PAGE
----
Bianca, W. & Kunz, P. Physiological reactions of three breeds of goats to cold, heat and high altitude. Livest. Prod. Sci., 5:57-69,1978.        [ Links ]

Bitto, I. I.. Akusu, M. O.; Egbunike, G. N. & Akpokodje, J. U. A comparative study of spermatozoal abnormalities and some biochemical characteristics of Ovine and Caprine semen in the humid tropics. Trop. J. Anim. Sci., 3(1): 169-74, 2000.        [ Links ]

Bitto, I. I. Egbunike, G. N. Seasonal variations in sperm production, gonadal and extragonadal sperm reserves in pubertal West African Dwarf Bucks in their native tropical environment. Livest. Res. Rural Dev. 18(9), Article #134, 2006. Retrieved November 26, 2006, from http://www.cipav.org.co/lrrd/lrrd18/9/bitt18134.htm        [ Links ]

Bongso, T. A.; Jainudeen, M. R. & Siti Zahrah, A. Relationship of scrotal circumference to age, body weight and onset of spermatogenesis in goats. Theriogenology, 18(5):513-24,1982.        [ Links ]

Coop, I. Sheep and Goat Production. New York, Elsevier, 1982.        [ Links ]

Egbunike, G. N. Development of puberty in Large White boars in a humid tropical environment. Acta Anat. (Basel), 104(4):400-5,1979.        [ Links ]

Egbunike, G. N. & Bitto, I. I. Effects of season on the Physiological responses of the West African Dwarf buck to acute exposure to tropical sunlight. Trop. Anim. Prod. Invest., 2:20-7,1980.        [ Links ]

Egbunike, G. N. & Steinbach, J. Season of variations in the sperm production rates of boars in a humid tropical environment. Niger. J. Agric. Sci., 1:21-6,1979.        [ Links ]

Egbunike, G. N.; Togun, V. A. & Agiang, E. A. Sperm production in ruminants in hot humid climates. World Review of Animal Production, 21(3):11-7, 1985.        [ Links ]

Hetzel, D. J. S.; Bennett, I. L.; Holmes, C. R.; Encarnacae, R. O. & Mackinnon, M. J. Description and evaluation of a telemetry system for measuring body temperature in cattle. J. Agrie. Sci. Comb., 110(2): 233-8, 1988.        [ Links ]

Leboeuf, B.; Manfredi, E.; Boue, P; Piacere, A.; Brice, G.; Baril, G.; Broqua, C; Humblot, P & Terqui, M. Artificial insemination of dairy goats in France. Livestock Prod. Sci., 55(3): 193-203, 1998.        [ Links ]

Roca, J; Martínez, E.; Vázquez, J. M.; Ruiz, S. & Coy, P. Characteristics and seasonal variations in the semen of Murciano-Granadina goats in the Mediterranean area. Anim. Reprod. Sci., 29:255-62,1992.        [ Links ]

Salem, M. H.; Yousef, M. K.; El-Sherbing, A. A. & Khalil, M. H. Physiologiy of Sheep and Goats in the tropics. In: Animal Production in the Tropics. M K Yousef editor, New York, Praeger Publishers CBs Educational and Professional Publishing, 1982. pp.123-47.        [ Links ]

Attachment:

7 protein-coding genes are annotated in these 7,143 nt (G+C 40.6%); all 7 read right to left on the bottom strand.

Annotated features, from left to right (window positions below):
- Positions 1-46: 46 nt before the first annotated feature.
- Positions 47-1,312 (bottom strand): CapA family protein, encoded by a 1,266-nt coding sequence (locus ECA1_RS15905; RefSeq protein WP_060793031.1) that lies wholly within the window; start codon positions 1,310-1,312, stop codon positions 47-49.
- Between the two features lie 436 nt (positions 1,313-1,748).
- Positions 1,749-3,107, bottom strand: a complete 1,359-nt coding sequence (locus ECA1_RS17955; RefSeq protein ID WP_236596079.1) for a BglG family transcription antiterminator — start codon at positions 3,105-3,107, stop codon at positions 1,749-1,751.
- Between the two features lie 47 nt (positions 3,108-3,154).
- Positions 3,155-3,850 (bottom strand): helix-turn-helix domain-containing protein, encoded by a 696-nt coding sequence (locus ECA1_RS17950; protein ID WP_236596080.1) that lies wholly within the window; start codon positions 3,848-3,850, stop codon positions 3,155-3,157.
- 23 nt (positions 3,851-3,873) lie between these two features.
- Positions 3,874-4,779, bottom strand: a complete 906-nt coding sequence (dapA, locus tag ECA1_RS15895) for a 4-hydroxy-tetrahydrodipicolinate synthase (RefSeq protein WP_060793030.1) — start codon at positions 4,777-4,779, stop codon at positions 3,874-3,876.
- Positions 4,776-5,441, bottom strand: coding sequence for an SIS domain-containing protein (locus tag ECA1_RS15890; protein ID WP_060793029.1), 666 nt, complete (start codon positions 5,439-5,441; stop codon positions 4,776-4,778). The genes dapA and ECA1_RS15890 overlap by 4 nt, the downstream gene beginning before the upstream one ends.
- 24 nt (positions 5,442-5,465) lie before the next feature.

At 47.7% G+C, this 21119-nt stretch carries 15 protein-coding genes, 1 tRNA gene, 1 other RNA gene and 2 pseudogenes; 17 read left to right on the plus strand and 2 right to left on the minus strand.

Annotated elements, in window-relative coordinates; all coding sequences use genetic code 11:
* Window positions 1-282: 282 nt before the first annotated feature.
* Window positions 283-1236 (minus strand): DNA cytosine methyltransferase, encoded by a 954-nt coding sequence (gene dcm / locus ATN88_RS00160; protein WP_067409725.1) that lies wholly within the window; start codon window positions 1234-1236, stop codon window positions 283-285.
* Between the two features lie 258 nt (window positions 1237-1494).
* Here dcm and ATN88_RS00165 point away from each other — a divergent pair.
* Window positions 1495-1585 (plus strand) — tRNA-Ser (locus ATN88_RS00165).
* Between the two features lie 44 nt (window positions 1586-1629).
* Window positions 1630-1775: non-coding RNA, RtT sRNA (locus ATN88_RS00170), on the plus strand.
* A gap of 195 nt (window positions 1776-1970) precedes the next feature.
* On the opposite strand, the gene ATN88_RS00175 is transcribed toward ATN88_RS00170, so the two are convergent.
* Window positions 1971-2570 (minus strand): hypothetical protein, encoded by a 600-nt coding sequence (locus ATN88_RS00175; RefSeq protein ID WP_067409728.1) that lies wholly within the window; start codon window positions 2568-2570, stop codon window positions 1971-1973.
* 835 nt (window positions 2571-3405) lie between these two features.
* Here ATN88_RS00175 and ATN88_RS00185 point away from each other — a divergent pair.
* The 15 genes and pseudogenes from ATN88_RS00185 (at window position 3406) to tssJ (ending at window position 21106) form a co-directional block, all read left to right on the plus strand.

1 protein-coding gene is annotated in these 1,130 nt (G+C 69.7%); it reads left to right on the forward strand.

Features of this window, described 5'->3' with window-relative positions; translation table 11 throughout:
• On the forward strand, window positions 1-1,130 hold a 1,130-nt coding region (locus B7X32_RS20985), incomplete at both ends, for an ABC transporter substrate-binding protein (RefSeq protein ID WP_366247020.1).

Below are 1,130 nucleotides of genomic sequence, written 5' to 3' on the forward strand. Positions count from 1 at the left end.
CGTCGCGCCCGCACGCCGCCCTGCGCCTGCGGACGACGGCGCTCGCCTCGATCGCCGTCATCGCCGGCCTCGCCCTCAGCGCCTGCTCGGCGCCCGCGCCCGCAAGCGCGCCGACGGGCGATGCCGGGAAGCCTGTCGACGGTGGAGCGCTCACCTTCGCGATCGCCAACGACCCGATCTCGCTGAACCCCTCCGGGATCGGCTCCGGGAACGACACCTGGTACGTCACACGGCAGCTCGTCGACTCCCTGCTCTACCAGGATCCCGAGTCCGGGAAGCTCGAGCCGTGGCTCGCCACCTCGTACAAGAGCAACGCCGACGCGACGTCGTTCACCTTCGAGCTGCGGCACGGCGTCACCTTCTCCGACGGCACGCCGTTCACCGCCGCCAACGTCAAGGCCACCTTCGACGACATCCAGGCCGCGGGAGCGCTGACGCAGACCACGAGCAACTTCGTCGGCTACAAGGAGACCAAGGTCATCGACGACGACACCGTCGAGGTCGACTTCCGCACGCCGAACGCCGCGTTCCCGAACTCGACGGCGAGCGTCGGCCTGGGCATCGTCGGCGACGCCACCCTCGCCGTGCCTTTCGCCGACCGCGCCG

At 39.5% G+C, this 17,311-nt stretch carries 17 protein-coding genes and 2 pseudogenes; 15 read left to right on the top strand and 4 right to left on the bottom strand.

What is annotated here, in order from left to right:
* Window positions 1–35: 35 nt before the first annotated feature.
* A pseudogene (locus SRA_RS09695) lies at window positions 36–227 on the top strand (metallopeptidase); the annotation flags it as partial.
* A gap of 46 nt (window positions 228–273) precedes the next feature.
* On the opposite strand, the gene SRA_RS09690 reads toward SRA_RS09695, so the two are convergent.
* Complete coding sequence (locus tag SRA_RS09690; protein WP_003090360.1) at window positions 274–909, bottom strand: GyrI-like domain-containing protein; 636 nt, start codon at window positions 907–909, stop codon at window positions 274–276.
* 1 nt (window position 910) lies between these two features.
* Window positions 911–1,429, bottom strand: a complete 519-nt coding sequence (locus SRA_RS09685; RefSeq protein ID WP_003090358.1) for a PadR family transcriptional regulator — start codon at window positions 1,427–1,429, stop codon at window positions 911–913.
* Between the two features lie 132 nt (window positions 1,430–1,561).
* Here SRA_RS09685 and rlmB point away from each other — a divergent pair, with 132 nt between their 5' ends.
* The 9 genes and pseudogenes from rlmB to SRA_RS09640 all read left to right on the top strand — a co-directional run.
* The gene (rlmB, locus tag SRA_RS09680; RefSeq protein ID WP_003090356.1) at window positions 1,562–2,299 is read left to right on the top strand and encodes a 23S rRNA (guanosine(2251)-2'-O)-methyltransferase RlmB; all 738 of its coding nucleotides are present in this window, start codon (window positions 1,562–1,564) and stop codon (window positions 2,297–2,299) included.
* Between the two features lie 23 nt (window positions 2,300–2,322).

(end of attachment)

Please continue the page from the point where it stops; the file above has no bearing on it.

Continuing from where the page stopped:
Sod-Moriah, U. A.; Goldberg, G. M. & Bedrak, E. Intrascrotal temperature, testicular histology and fertility of heart-acclimatized rats. J. Reprod. Fertil., 37(2):263-8,1974.        [ Links ]

Steel, R. G. D. & Torrie, J. H. Principies and procedures of statistics, A Biometrical Approach. New York, Mc Graw - Hill. Book Co. Inc., 1980.        [ Links ]

Sumberg, J. E. & Cassaday, K. Sheep and goats in humid West Africa; proceedings of the Workshop on Small Ruminant Production Systems in the Humid Zone of West Africa, held in Ibadan, Nigeria. Addis Ababa, International Livestock Centre for Africa (ILCA), 1985.        [ Links ]

Thimonier, J.; Terqui, M. & Chemineau, P Conduite de la reproduction de petits ruminants dans les differentes parties du monde. Vienna, Proa Int. Atomic Energy Agency, 1986. pp.135-47.        [ Links ]

Valez-Nauer, M.; Carew, B. A. R.; Mosi, A. K.; Opasina, B. A. & Haywood, B. Productivity of The West African Dwarf goat at village level in South West Nigeria. Tucson, Arizona, Proc. 3rd. Int. Congr. On goat Production and disease, 1982. p.356.        [ Links ]

Vandenberg, J. G. The penile smear: an index of sexual maturity in male golden hamsters. Biol. Reprod., 4(2):234-7, 1971.        [ Links ]

Vandenmark, N. L. & Free, M. J. Temperature effects. In: Johnson, A. D.; Gomes, W R. & Vandenmark, N. L. Eds. The Testis. New York, Academic Press, 1970. pp.233-321.        [ Links ]

Willis, B. M. Breeding policies in developing regions. In Dalton's introduction to practical animal breeding. 4th ed. Blackwell Science, 2001. pp. 132-8.        [ Links ]

 

Correspondence to:

Bitto, I. I.
Departmentof Animal Breeding and Physiology
University of Agriculture Makurdi
Makurdi
NIGERIA

Email: sibittos@yahoo.com

 

Received: 24-04-2007 Accepted: 12-02-2008